Barbara Gaines's '79 career with "Late Night With David Letterman" a rarity
Job-hopping is often a fact of life if you work in entertainment: Movies wrap, television shows get cancelled, and moving up often entails moving on. Which makes Barbara Gaines’s 33-year, two-network, 6,000-plus episode tenure in late-night television with David Letterman all the more remarkable.
“After graduation, all my friends were freelancing, and some of them still are, because that’s the nature of television — nothing lasts forever,” says the ’79 grad. “I got lucky.”
Gaines was on board with “Late Night with David Letterman" from its 1982 debut, and moved with Letterman to CBS in 1993 as an associate producer when the show became “The Late Show with David Letterman.” By the time the show ended in 2015, Gaines had worked her way up to executive producer—and won five Emmys for her work.
“I wouldn't leave, so they had no choice but to promote me,” she jokes.
Gaines’s big career break actually came about as a result of getting fired from her first job after graduating from Ithaca with a degree in educational communications. “I really wanted to be a film major but I sensed I didn't have the talent,” she recalls. “My [Golden Doorknob] film didn’t have a plot.”
She went out to Los Angeles and was hired to work in production for a Chuck Barris game show called “Three’s a Crowd.” The tagline: “Who knows a man better, his wife or his secretary?”
“I really struggled because it was a very talky job,” Gaines says. “You had to be charismatic, and talk this guy and his wife and his secretary into coming and auditioning to be on the game show. That was so far from something I was able to do at 22 years old.”
She only lasted a month. “Maybe television isn’t for you,” she recalls one of the show’s associate producers telling her.
“I thought I was making this big leap to Hollywood and a life change to a different fate,” says Gaines. “I wasn’t surprised that I was fired, but I was sad that I was fired.”
Gaines moved back home to Long Island, where her mother signed her up for a typing course at Katharine Gibbs Secretarial School. Those skills helped her land a receptionist job at a morning show. The host? David Letterman.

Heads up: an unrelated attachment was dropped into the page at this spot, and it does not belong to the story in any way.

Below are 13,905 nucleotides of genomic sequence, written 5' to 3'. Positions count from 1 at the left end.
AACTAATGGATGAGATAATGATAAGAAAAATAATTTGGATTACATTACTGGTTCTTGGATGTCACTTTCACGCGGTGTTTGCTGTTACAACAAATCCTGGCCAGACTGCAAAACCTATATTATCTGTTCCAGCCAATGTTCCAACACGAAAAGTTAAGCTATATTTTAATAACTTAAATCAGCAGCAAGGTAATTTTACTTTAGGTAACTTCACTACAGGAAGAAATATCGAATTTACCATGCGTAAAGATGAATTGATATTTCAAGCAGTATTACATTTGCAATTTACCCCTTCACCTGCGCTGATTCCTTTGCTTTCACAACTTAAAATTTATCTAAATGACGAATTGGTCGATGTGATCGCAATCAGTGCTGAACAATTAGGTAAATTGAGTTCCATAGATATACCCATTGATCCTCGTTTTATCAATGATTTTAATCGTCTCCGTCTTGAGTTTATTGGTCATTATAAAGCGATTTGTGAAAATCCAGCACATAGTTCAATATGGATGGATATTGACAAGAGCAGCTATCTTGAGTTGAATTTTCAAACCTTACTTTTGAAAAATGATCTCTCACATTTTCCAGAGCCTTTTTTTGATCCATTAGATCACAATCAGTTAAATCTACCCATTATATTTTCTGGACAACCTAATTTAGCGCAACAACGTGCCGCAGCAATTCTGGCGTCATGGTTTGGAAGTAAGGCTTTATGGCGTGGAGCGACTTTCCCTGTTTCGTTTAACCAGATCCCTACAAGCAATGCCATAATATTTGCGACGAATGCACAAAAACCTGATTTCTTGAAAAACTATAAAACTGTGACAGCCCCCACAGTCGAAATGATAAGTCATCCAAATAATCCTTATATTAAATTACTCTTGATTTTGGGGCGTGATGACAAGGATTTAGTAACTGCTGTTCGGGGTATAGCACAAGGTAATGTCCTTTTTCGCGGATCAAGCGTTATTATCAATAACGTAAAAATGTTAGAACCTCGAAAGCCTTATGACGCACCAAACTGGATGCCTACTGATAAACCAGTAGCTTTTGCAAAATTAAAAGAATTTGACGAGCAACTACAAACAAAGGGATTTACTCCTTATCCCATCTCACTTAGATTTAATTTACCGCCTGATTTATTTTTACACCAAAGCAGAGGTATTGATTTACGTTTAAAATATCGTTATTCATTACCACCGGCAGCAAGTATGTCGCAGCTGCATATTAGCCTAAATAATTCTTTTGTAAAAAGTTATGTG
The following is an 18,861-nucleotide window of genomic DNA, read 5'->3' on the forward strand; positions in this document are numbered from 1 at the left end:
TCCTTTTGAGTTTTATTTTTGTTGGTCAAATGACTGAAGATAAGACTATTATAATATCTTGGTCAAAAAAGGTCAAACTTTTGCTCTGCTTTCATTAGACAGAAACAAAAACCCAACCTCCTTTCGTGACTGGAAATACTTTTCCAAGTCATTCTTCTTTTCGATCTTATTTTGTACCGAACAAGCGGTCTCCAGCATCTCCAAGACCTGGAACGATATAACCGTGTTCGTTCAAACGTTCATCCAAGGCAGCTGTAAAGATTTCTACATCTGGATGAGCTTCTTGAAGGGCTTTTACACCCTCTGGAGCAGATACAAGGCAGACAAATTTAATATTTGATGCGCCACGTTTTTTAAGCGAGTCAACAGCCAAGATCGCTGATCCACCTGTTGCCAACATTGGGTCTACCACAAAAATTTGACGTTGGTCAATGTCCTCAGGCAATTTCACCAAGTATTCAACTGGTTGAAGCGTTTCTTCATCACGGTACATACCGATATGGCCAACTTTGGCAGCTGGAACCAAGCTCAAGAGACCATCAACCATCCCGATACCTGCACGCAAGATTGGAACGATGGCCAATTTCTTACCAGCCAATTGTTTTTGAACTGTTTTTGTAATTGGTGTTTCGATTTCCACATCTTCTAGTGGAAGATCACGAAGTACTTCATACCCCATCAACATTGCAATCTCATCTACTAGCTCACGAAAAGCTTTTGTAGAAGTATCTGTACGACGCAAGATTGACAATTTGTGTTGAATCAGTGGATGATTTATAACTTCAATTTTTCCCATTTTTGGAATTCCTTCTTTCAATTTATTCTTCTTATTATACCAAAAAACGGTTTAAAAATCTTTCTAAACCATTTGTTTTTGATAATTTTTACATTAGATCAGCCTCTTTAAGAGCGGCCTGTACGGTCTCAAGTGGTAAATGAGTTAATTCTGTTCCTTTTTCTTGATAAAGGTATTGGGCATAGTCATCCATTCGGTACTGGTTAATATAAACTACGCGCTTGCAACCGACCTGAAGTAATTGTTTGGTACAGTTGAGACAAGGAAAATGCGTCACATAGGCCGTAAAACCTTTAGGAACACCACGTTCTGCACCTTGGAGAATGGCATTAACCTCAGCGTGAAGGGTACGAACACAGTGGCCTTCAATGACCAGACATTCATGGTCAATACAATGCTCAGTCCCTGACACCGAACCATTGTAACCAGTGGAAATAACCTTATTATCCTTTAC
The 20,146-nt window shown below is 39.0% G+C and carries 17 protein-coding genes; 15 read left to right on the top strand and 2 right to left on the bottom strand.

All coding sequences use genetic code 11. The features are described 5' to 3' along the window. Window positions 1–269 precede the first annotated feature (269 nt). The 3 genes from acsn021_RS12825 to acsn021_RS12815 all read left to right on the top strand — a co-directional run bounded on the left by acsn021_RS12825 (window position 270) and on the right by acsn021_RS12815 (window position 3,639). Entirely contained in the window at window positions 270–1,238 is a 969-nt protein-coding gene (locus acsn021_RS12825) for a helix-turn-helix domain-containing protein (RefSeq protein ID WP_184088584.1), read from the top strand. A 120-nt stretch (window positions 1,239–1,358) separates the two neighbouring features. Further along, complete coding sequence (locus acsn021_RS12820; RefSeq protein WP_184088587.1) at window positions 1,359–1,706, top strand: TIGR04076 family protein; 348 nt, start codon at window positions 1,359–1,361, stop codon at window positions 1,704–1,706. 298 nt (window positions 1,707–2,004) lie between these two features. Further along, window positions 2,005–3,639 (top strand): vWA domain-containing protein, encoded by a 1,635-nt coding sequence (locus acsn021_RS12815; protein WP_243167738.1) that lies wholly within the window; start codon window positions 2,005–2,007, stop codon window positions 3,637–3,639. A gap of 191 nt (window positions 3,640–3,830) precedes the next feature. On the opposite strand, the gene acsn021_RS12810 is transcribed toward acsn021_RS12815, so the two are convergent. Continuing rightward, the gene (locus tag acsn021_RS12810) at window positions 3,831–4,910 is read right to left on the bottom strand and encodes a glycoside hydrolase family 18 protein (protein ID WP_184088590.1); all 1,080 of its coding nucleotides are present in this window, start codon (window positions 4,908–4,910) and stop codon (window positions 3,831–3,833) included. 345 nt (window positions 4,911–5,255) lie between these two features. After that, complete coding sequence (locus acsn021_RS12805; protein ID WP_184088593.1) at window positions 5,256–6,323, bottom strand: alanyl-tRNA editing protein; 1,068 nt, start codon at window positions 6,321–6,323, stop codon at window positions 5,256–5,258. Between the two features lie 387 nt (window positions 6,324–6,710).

The show lasted less than five months, so Gaines found other work, typing game show questions for “$100,000 Pyramid” and working production for the Orange Bowl Parade, among other jobs.
Then when Letterman got “Late Night,” Gaines went back to working with the man she credits as her biggest influence.
“Dave took me in as, in his words, ‘a box of parts,’" Gaines recalls. “I was very grateful that he helped to assemble me into a human being.”
“He really pushed me to grow up, and he always had more confidence in me than I ever had in myself,” she says.
Since “Late Show” went off the air, Gaines has experimented to see what might come next. She took on a 12-week gig as associate producer for NBC’s variety show “Maya and Marty,” and produced two comedy benefits for lesbian super PAC LPAC.
She returned to Ithaca to speak about her experiences in the professional world as a member of the LGBTQ community, and was honored with the “Trailblazer Award” from The Lesbian, Gay, Bisexual & Transgender Community Center in New York.
“I had hoped the show would last until I was 60, but alas it ended when I was 58,” she says. “I felt it was a little early to retire but I’d done what I wanted to do in life.”